There’s Something About Jonathan
Jonathan’s playing at Bush Hall tonight.
Jonathan’s making a party at Bush Hall tonight.
Jonathan’s bought along Tommy.
Tommy’s bought his funky drums.
Tommy’ll drum up this party at Bush Hall tonight.
Jonathan’s bought his funky guitar.
So let’s party at Bush Hall tonight.
Jonathan Richman is an artist. Like many great artists Jonathan manages to divide opinion. Some would say he creates impossible songs with improbable rhymes about the most mundane and surreal subjects. Whilst some say his music belongs in the playground. I’d say the genius of Jonathan lies in the fact that both of these statements are true.
Tonight at Bush Hall, one of my favourite venues, we see a sparse set of timeless numbers from a performer who seems to have been in my consciousness for ever. Quite a few of the songs seem to be new, and Jonathan gives the impression that most of them are made up on the spot. The great thing about watching him and listening to him play is that the new stuff seems to sound pretty much (in a good way)like the old stuff. New sparkling, carefully crafted rhymes set to familiar rhythms. Helping to create those rhythms and compliment Jonathan’s guitar is Tommy Larkins on drums.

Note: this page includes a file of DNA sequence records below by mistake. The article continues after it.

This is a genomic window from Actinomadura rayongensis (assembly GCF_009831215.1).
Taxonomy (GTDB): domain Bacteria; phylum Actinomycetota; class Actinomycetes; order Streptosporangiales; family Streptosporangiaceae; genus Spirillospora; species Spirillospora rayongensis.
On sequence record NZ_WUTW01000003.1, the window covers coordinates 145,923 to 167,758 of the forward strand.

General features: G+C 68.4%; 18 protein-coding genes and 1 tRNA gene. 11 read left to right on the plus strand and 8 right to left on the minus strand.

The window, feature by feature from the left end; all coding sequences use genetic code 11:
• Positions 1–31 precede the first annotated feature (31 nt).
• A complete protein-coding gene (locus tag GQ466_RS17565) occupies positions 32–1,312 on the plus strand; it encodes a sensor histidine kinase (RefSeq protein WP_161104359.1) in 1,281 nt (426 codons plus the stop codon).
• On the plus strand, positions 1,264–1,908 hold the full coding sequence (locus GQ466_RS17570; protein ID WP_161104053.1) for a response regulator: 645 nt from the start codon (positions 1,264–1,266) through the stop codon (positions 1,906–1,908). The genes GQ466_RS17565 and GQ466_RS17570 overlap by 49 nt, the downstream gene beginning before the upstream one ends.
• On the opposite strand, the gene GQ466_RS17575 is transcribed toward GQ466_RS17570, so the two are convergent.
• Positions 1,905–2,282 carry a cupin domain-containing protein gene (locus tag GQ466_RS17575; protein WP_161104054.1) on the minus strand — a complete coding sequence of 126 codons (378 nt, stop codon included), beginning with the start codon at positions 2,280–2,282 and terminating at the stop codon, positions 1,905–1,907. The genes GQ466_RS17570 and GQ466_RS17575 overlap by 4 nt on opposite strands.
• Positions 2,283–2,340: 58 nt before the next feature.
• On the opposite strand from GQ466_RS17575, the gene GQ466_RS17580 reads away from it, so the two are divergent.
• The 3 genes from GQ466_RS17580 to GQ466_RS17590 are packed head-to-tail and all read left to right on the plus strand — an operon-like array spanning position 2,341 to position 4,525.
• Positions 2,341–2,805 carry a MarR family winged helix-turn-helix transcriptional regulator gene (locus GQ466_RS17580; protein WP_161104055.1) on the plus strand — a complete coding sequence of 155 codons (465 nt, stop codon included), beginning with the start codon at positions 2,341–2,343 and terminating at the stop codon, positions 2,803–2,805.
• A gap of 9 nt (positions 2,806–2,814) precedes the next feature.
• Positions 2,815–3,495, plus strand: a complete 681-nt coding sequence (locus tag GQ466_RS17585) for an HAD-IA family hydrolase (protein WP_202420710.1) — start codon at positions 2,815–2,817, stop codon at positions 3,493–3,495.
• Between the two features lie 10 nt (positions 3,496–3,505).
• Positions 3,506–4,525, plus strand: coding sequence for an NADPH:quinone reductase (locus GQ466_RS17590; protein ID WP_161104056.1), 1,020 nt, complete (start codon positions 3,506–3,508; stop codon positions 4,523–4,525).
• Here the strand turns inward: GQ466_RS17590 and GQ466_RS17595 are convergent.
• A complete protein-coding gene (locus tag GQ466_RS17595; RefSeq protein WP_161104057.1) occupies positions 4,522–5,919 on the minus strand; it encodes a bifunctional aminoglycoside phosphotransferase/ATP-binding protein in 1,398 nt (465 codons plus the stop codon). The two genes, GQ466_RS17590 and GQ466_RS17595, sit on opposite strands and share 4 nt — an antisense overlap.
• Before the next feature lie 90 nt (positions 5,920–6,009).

The opening number was an old(ish) track ‘No One Was Like Vermeer’, which contains the brilliant lines ‘Vermeer was eerie/Vermeer was strange/He had his very own colour range’. And this set the tone for the evening. In an early exchange with the crowd he apologised if it was ‘a little hot’ in the hall, and went on to explain that he’d asked for the air conditioning units to be turned off as they made a humming sound.
Stand-out tracks were ‘London‘ a song in which he explained how his view and love of London have transformed over the years. A sing-a-long version of ‘Bohemia’, which tells the tale of how as a ‘bratty kid’ he managed to find the door to his future, and a typically humourous song about what the sea would say about pollution. I lost count, but he managed to sing in at least four, possibly five, different languages and showed some pretty groovy dance moves.
Jonathan turned 60 last year, and it seems incredible to think that this guy has been making music for 40 years. His brilliantly surreal humour and quirky rhythms should ensure that he’s making parties for years to come. And, to anyone who thinks themselves too sane to like his music, in the words of Jonathan himself ‘If you want to leave our party just go’.
Anyone wanting an introduction into the genius of Jonathan need look no further than this splendid collection of his early stuff: Roadrunner, Roadrunner – The Beserkley Collection.
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